I welcomed Adam Grant’s thoughtful cultural critique in Sunday’s New York Times. “We want to live authentic lives, marry authentic partners, work for an authentic boss, vote for an authentic president,” Mr. Grant writes. “But for most people, ‘being yourself’ is actually terrible advice.” He suggests, instead, sincerity as an alternative.
I agree with him. I also agree with Brené Brown’s response, in which she argues for us to have the courage to be imperfect, vulnerable, and to set boundaries. She also notes the persistence of the cultural conditions that drove “authenticity” to the top of the buzzword charts. We live in a highly commercial society, pursued by marketers who peddle with fakery. She says, “We are tired of trying to live up to impossible ideals.”
As a CEO who coaches business people on how to perform and a lifelong stage performer myself, I believe that both Mr. Grant and Ms. Brown are correct.
Yet they are both missing two urgently important things.
The first of these is the idea of the inherent multiplicity of human nature.
Imagine these scenarios:
- Your daughter puts her newborn baby in your arms for the first time.
- A state trooper blasts his siren and pulls you over.
- A conference room of new hires gazes expectantly at you as you stand to speak.
- A valued employee just made a costly mistake, then tried to cover it up.
If someone advised you to “be yourself,” in each of these situations, you’d probably ask, “Which self?” Each scenario calls upon your multiplicity. To be authentic in each of these scenes, you draw on different facets of your personality — love, respect, fear, courage, wisdom, to name a few. I call these different versions of you “characters” — and none of them are phony. They’re all you. And by playing all these characters you’re as genuine as you can be.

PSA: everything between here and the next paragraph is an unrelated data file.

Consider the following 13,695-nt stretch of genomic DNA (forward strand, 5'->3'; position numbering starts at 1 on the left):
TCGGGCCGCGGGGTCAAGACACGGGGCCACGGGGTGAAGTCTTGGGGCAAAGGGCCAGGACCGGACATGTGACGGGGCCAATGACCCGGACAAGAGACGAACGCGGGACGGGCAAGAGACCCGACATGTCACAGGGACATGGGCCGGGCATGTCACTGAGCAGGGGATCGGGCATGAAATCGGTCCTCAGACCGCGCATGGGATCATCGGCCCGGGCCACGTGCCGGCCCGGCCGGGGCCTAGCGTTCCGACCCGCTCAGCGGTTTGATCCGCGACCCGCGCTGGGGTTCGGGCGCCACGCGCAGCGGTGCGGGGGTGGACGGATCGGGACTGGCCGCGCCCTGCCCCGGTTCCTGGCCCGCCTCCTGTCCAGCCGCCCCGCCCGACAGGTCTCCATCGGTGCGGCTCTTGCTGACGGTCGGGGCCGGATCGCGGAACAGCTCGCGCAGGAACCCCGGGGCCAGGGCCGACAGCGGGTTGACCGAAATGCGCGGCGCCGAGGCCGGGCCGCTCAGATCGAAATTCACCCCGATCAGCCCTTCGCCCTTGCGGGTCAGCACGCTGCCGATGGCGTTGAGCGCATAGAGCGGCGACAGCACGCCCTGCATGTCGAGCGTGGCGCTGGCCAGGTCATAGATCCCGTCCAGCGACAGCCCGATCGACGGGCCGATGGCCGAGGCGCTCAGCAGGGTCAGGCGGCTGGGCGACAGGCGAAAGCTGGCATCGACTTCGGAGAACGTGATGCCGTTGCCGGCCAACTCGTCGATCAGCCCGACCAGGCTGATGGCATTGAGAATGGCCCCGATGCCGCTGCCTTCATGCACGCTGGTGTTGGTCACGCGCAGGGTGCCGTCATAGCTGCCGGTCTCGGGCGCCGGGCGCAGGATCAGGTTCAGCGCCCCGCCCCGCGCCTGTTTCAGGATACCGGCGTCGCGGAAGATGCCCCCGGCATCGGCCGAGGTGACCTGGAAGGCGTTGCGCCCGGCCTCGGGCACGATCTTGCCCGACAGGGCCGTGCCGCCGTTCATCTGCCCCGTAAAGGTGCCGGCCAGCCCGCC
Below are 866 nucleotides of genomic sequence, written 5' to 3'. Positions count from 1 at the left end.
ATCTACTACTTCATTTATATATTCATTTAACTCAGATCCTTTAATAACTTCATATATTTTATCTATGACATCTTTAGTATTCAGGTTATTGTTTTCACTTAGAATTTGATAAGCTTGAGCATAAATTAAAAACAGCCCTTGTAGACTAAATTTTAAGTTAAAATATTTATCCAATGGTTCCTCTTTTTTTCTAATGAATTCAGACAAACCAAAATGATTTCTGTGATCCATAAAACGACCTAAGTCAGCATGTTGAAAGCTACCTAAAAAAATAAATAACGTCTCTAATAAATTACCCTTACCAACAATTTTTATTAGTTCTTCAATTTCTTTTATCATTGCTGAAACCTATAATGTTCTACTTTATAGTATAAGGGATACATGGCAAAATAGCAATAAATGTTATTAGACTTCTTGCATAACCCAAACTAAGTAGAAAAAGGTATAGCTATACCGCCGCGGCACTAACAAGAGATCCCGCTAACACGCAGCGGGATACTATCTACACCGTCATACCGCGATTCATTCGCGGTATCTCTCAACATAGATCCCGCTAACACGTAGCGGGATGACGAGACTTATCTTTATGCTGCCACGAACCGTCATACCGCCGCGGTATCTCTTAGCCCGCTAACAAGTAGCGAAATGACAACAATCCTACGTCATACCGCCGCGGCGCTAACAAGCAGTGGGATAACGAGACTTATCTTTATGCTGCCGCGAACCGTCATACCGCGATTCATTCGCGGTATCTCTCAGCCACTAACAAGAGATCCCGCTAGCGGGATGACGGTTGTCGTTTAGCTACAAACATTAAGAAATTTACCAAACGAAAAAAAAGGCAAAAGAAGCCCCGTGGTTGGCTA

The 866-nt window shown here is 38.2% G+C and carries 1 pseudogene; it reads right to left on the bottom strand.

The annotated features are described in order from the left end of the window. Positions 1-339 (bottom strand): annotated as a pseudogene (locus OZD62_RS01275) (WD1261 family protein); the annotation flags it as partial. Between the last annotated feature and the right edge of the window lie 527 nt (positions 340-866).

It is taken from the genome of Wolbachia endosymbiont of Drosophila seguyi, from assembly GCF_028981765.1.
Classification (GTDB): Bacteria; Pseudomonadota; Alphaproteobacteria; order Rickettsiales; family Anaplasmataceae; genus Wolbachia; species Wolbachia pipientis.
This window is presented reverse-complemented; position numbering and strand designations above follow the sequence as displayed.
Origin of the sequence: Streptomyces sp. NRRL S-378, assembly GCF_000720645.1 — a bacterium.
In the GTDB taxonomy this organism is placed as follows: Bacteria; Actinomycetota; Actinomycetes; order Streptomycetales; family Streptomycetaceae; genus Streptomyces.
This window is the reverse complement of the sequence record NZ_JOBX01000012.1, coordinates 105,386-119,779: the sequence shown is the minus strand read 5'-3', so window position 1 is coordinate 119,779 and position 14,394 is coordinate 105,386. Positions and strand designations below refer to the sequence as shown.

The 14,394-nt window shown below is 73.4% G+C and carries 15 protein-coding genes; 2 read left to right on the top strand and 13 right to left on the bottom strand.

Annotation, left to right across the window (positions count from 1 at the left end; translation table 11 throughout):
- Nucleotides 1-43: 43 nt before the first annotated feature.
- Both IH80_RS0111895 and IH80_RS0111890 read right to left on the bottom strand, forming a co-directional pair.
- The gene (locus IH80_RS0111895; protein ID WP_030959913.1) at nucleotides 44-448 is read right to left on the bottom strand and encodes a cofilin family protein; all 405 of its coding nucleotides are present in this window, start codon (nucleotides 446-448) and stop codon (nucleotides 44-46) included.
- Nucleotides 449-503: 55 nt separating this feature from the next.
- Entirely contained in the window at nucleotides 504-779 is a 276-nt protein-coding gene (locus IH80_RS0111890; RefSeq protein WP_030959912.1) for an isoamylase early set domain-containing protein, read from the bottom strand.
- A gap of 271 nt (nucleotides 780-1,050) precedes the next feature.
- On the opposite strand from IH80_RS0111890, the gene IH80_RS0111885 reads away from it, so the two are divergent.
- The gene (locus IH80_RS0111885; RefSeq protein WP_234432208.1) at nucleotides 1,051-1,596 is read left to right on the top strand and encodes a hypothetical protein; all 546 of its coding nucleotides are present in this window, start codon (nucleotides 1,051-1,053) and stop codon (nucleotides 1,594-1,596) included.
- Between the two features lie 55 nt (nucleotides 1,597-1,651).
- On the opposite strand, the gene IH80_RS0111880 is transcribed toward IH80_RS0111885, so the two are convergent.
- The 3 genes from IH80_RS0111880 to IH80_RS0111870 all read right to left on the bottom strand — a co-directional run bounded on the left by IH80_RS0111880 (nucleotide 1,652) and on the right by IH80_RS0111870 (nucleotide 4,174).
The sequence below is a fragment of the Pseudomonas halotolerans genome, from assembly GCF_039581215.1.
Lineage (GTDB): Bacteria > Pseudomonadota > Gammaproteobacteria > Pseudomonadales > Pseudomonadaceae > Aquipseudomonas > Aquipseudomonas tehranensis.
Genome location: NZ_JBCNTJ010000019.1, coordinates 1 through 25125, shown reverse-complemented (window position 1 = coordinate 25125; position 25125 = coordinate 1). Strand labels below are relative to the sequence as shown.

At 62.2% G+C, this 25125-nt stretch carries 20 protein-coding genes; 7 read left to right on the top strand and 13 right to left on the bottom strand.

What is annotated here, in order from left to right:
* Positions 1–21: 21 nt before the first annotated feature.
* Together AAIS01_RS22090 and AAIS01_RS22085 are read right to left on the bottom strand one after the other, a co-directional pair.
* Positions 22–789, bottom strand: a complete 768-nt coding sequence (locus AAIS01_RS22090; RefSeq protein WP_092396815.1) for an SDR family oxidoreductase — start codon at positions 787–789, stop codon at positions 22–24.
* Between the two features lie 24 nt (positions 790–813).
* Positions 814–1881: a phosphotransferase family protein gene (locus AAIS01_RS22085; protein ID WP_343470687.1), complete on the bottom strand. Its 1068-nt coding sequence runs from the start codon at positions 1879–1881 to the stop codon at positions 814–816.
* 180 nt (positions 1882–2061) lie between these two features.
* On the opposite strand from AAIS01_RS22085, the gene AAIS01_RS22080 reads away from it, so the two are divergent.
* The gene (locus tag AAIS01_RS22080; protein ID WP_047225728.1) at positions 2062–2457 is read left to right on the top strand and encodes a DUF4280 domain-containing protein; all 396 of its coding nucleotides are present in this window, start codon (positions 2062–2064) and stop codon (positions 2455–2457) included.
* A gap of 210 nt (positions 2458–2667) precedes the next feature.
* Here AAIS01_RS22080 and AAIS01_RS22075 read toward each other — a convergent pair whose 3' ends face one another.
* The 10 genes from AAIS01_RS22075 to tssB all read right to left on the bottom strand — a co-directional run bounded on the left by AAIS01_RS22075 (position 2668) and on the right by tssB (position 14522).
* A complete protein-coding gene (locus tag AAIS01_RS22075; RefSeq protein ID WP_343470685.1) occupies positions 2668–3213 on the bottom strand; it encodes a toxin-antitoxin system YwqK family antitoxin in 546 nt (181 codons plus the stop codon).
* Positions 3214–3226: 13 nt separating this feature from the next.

None of us has just one self — authentic or otherwise. Each day, life and work present us with situations both familiar and brand-new — tasks we don’t know how to do, people from different cultures and backgrounds, opportunities to experiment, explore, take a risk. And each day, in crafting new versions of ourselves in response to our changing world, we create and re-create who we are and who we are becoming. To perform in an ever-expanding array of new ways is a genuine human effort to live, learn and grow.
Which brings me to the second thing Mr. Grant and Ms. Brown overlook in their essays — and something that so many of us miss in our individualistically-oriented society. They don’t mention that other people play a big role in creating who we are — and our performances. Even for a solo performer standing alone on an empty stage, the director, the stagehands, wardrobe crew, lighting technicians and the audience are co-creators of every moment.
As the performers of our everyday lives and work, we’re no different. We need to take our cues from colleagues, bosses and staff. We can use the techniques of improvisation, in which there are no scripts, and our greatest power is to listen, to hear and respond to what the other person says or does. Every statement, every piece of body language is an offer. To listen is to co-create, and how we express ourselves is closely connected to the “improvisational conversation” that we are in with others.
Certainly, work is a social environment and we are social individuals. Learning from, collaborating with, responding to those around us, we become who we are in concert with others, with an infinite array of variations in our performances of life and work. To downplay the centrality of our social environment in our quest for authenticity is, to me, profoundly inauthentic.
And so how can we be authentic? How can we be sincere? By performing our socially connected human multiplicity. Our era demands that we leave our comfort zones. We can and must be many selves.
Cathy Rose Salit is a performer and the founder of Performance of a Lifetime. Her book, Performance Breakthrough: A Radical Approach to Success at Work (Hachette Books) is on sale everywhere books are sold.